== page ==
Posted in | Climate Change

NASA's Aqua Satellite Image Shows Cloud Top Temperatures Warming in Tropical Cyclone Victor

Warmer cloud top temperatures means that convection (rising air that leads to the development of thunderstorms that make up a tropical cyclone) has started to weaken.

This infrared image from the MODIS instrument aboard NASA's Aqua satellite shows coldest clouds tops (-63F/-53C) and strongest storms southeast of the center of Tropical Cyclone Victor on Jan. 21 at 1210 UTC. Credits: NASA/NRL

Infrared data from the MODIS (Moderate Resolution Imaging Spectroradiometer) instrument aboard NASA's Aqua satellite showed coldest clouds tops had warmed to near minus 63 degrees Fahrenheit (minus 53 degrees Celsius) southeast of Victor's center on Jan. 21 at 1210 UTC (7:10 a.m. EST).

When cloud tops warm on infrared satellite imagery, it means they are not being pushed as high in the troposphere (lowest level of the atmosphere). That's an indication that the storm has less uplift and becomes weaker. JTWC forecasters noted "animated enhanced infrared satellite imagery depicts a decoupling low-level circulation center, with warming cloud-tops."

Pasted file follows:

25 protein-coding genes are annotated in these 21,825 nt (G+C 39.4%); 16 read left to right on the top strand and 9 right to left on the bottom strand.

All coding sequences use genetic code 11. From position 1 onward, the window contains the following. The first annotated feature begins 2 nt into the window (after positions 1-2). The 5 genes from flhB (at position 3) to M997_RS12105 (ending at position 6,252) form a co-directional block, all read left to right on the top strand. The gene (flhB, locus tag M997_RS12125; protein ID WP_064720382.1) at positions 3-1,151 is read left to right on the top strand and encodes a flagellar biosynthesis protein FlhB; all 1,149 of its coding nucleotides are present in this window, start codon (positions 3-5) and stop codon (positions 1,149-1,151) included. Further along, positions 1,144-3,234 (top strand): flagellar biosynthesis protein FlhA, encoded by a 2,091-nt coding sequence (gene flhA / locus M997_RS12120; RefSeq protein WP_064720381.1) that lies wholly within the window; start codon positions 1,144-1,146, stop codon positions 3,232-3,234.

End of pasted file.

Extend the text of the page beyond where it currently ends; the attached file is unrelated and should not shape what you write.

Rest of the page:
At 0900 UTC (4 a.m. EST), Tropical Cyclone Victor was still a Category One hurricane on the Saffir-Simpson hurricane wind scale. Maximum sustained winds were near 65 knots (75 mph/120 kph). Tropical cyclone Victor was centered near 21.5 degrees south latitude and 171.0 degrees west longitude, about 432 miles south of Pago Pago, American Samoa. Victor was moving to the west at 7 knots (8 mph/12.9 kph).

Warnings were issued from the Fua'amotu Tropical Cyclone Warning Centre in Tonga on Jan. 21. In Tonga, a tropical cyclone warning remains inforce for Ha'apai, Tongatapu and 'Eua. A gale warning remains inforce for Ha'apai, Tongatapu and 'Eua. A strong wind warning remains inforce for Vavau. A heavy damaging swells remain in force for all Tonga waters. For the updated forecast for Tonga, visit: http://www.met.gov.to/.

Victor is moving west and is forecast to weaken steadily over the next few days before turning south. Victor is expected to dissipate by January 24.

Source: http://www.nasa.gov/

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